Autumn Napa Cabbage Salad

The main reason I am posting this recipe is because the Napa cabbage we’ve been getting in our farm share lately has convinced me there is no prettier vegetable on earth. From those lacy leaves to that ombre green color, Napa cabbage is seriously stunning.

Napa Cabbage / Food Loves Writing

I don’t often pick up a vegetable simply because it looks nice—I mean, there was that one time—but if I were going to start doing it again, Napa would be the one. It’s a star. And talking about Napa cabbage’s beauty is worth talking about because, as far as lists go, Prettiest Vegetables is probably one of the only ones it’d make. I mean, when was the last time you ordered Napa cabbage at a restaurant? Received it on your plate when dining in the home of friends? Looked twice at it in the produce section and brought it home? What do you think about Napa cabbage, if you’ve tried it? Has it registered as something worth shouting about? The thing about Napa cabbage is, despite its curb appeal, it’s still cabbage. Roughage. A colon cleanser. That brings me to the second reason I am posting this recipe: It’s a good one for cleaning things out (and I don’t mean from your refrigerator).

Napa Cabbage Salad / Food Loves Writing

I haven’t talked about it a lot here, but at the beginning of 2013, Tim and I embarked on a series of cleanses. The process was a little intensive, the sort of thing you don’t talk about at the table (if you catch my drift), but the process was also good. In the thick of it, we did a series of short fasts interrupted by heavy vegetables, the idea being to cleanse (through fasting) and flush (through roughage). And still, this many months later, when I eat a plate piled high with a salad like this one, those cleanses are what I think of.

Napa Cabbage Salad / Food Loves Writing

Am I telling you you should eat this salad to cleanse your colon? Yes, I very well might be. But only as I also tell you to eat it for other reasons: To cheer for that sad but beautiful Napa cabbage, for example, the way you might root for the underdog football team; to make a meal that will make you feel wonderfully full, the way only cruciferous vegetables can do; or, there is this, because it tastes good.

I’ll leave which motivations matter to you up to you.

Autumn Napa Cabbage Salad

Serving Size: 4 to 6

This salad was inspired by the leftovers in our refrigerator and adapted from a Mark Bittman’s recipe from Cooking Light. Note that I left the vegetable skins on (yay nutrients!); you, of course, could peel them before slicing if you like.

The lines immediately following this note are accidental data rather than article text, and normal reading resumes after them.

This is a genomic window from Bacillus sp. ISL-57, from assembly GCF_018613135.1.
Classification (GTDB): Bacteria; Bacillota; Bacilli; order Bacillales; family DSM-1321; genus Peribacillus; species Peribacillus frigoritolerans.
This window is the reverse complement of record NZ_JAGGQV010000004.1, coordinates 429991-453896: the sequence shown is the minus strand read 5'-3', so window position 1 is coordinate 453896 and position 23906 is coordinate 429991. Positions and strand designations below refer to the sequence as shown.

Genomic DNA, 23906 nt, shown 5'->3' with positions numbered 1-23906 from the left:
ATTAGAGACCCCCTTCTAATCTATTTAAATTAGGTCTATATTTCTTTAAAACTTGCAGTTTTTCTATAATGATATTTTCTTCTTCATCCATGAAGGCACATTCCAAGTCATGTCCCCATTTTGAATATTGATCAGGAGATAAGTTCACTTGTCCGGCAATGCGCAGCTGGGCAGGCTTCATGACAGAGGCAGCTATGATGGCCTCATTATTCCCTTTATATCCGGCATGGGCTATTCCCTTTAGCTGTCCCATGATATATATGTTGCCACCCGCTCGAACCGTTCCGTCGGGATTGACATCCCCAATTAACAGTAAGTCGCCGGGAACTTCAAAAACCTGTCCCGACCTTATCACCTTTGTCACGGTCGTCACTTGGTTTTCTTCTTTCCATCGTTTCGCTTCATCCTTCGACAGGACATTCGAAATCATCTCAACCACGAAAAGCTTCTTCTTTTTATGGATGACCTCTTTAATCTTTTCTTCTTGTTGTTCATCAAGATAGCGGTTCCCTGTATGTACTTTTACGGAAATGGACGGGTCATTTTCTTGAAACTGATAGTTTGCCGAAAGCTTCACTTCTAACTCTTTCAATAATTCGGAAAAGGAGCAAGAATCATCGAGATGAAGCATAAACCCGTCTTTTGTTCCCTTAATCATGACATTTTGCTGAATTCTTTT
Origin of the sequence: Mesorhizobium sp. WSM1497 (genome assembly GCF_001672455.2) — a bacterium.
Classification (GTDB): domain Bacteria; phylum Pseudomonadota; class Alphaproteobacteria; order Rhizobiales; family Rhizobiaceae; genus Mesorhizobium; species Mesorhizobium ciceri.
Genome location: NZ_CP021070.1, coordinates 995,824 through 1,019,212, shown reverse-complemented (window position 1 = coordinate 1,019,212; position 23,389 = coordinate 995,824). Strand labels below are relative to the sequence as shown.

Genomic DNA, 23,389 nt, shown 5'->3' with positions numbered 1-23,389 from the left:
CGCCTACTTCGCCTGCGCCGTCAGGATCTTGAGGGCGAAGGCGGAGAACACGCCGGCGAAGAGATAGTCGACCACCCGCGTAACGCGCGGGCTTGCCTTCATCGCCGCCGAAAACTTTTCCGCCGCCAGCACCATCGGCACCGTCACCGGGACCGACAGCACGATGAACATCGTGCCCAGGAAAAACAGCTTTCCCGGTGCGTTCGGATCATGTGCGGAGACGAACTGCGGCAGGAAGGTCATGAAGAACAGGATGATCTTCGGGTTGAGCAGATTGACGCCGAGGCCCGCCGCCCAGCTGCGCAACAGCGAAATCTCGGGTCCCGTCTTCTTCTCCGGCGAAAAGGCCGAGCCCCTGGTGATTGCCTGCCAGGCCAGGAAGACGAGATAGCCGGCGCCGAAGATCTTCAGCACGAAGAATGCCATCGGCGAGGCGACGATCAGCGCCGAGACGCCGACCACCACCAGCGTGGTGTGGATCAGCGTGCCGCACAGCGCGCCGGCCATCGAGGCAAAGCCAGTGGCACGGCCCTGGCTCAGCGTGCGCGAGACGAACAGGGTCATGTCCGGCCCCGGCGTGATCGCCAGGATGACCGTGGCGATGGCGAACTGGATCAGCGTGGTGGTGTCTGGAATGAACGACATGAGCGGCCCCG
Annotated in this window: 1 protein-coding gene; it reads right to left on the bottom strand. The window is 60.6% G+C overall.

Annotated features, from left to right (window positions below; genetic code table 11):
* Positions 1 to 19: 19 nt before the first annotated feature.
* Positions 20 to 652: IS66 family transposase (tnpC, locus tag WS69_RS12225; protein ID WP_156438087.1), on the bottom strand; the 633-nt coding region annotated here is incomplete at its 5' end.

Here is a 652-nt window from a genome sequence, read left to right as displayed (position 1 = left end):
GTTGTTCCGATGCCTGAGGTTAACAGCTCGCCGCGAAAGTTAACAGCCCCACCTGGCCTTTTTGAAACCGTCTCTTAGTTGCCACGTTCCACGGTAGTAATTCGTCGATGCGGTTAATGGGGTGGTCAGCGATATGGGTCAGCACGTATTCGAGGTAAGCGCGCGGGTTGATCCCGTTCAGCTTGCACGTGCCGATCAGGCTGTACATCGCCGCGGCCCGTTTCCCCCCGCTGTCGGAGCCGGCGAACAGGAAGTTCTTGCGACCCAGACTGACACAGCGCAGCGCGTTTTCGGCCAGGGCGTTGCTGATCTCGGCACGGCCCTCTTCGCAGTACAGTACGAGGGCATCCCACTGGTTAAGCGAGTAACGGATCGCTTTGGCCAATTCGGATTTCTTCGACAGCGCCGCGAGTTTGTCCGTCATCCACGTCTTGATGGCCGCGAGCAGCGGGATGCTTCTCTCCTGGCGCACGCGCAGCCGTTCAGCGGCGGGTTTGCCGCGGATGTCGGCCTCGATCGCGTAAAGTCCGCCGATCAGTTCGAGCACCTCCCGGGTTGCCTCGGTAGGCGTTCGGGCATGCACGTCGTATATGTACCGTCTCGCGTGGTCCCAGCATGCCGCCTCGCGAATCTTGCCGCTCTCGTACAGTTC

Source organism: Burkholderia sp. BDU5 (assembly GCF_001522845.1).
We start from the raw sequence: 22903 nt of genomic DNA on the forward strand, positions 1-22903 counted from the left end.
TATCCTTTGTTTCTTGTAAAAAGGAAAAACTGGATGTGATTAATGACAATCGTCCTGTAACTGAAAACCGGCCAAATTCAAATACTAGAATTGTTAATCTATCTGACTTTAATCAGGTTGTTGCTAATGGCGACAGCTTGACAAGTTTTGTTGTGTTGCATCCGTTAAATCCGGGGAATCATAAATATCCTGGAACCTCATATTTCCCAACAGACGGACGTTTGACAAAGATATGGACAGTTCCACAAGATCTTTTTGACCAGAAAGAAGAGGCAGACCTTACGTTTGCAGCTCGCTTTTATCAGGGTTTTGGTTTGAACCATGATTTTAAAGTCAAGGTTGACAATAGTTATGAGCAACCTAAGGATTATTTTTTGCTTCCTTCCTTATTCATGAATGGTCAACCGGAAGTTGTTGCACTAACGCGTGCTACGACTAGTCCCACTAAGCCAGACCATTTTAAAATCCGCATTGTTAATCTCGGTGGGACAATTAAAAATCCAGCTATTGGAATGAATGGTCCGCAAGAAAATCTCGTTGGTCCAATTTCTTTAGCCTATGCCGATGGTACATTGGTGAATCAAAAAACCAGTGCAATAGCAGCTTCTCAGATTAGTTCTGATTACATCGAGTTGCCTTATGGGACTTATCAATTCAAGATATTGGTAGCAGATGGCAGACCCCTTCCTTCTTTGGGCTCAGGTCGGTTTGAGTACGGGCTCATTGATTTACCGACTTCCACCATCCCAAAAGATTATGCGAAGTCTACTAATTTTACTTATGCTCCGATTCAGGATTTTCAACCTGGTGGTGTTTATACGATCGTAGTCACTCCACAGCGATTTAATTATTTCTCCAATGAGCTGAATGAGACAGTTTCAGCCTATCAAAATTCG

• 1 pound sweet potato, unpeeled, sliced into strips/matchsticks
  • ½ pound carrots, unpeeled, sliced into strips/matchsticks
  • 2 tablespoon coconut oil
  • Pinches of sea salt
  • 4 cups ribboned Napa cabbage
  • 1 cup sliced onion
  • ¼ cup toasted pecan pieces
  • ¼ cup fresh parsley
  • 1 small (one-ounce) fresh pepper, seeded and diced
For the Dressing
  • ¼ cup olive oil
  • 1 teaspoon Greek yogurt
  • Juice of one lime and half a lemon (about ¼ cup)
  • 2 teaspoons honey
  • 2 teaspoons warm water, plus more as desired
  • squirt of siracha
  • ½ teaspoon salt
  • ½ teaspoon pepper


  1. Preheat oven to 375F and melt a tablespoon of coconut oil in an 8 X 8 glass baking dish. Toss sweet potato strips with the oil and a pinch of sea salt in that dish; place dish in oven for 30 minutes. Repeat process in another dish with the carrot strips.
  2. While the sweet potatoes and carrots roast, combine cabbage, onion, pecans, parsley, and pepper in a large bowl.
  3. In a small bowl, make the dressing by combining olive oil, Greek yogurt, lemon and lime juices, honey, warm water, and siracha, whisking well. Taste the mixture and adjust to your liking — add more water to thin it oil, more honey to sweeten, more siracha for a greater kick, etc.
  4. When sweet potatoes and carrots are roasted, add them to the cabbage bowl. Drizzle dressing on top; keep adding until the salad is coated to your liking; you likely won’t need all the dressing. Salt and pepper to taste.